To him or her of adequate desire

Everyone knows the first line; here’s the whole poem. This is #466 in R.W. Franklin (The Poems of Emily Dickinson: Reading Edition, Harvard/Belknap Press, 1999).

I dwell in Possibility –
A fairer House than Prose –
More numerous of Windows –
Superior – for Doors –

Of Chambers as the Cedars –
Impregnable of eye –
And for an everlasting Roof
The Gambrels of the Sky –

Of Visitors – the fairest –
For Occupation – This –
The spreading wide my narrow Hands
To gather Paradise –

1862 was a banner year for St. Emily. She wrote the magnificent “After great pain, a formal feeling comes,” and immediately afterwards a poem whose last couple of lines deserve equal renown (#373):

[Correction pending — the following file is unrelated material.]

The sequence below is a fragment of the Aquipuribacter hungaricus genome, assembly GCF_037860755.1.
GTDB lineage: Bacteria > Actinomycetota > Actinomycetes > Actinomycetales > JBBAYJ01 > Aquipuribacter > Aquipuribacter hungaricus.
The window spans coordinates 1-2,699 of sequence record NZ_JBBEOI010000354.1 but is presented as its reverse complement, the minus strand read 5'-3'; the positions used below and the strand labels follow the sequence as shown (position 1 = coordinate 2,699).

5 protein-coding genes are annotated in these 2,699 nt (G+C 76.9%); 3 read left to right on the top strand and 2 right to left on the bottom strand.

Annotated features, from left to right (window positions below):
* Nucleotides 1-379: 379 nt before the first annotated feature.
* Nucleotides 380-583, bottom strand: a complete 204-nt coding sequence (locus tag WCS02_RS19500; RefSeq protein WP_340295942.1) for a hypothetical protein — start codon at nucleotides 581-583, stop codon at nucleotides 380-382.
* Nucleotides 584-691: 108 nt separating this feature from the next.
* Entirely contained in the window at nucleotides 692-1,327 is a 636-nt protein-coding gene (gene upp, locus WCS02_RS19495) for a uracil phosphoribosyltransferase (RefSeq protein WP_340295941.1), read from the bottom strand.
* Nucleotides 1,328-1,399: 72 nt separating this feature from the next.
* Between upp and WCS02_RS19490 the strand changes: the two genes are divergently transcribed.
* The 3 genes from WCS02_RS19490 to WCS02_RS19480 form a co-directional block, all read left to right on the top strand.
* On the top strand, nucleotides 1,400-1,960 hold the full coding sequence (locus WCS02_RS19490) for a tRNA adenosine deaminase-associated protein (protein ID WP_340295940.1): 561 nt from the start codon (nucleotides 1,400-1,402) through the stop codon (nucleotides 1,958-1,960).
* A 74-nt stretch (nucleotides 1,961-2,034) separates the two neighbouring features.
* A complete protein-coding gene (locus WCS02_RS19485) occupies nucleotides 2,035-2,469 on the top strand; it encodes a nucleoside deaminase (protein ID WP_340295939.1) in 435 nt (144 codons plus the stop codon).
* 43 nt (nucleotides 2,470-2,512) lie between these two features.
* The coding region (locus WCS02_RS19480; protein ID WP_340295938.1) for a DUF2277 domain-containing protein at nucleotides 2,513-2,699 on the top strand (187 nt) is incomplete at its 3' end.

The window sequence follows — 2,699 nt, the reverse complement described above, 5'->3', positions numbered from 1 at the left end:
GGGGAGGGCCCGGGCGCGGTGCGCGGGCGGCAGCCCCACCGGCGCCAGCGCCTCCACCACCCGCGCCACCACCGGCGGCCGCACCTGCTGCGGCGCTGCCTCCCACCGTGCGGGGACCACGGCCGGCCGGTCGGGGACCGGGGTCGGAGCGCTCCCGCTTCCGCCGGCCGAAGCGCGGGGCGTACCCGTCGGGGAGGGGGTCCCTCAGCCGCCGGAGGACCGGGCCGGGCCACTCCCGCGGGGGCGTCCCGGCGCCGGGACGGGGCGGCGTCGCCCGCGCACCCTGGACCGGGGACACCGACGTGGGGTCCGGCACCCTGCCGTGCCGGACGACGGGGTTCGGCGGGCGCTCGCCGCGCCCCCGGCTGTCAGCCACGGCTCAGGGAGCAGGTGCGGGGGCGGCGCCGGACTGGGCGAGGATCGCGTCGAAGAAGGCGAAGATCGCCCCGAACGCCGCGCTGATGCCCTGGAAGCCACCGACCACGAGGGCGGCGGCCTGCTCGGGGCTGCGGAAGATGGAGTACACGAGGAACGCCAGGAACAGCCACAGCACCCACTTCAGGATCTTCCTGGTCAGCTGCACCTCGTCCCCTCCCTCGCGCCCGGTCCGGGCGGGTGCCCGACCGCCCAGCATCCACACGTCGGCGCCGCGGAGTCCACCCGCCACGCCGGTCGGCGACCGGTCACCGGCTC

Narcotics cannot still the Tooth
That nibbles at the soul –

#413 is probably too abstract and explicit to rise to the level of these others, but is valuable precisely because it lays bare one of her central themes:

Heaven is so far of the mind
That were the Mind dissolved –
The Site – of it – by Architect
Could not again be proved –

‘Tis Vast – as our Capacity –
As fair – as our idea –
To Him of adequate desire
No further ’tis, than Here –
__________

Cross-reference: Poem # 910

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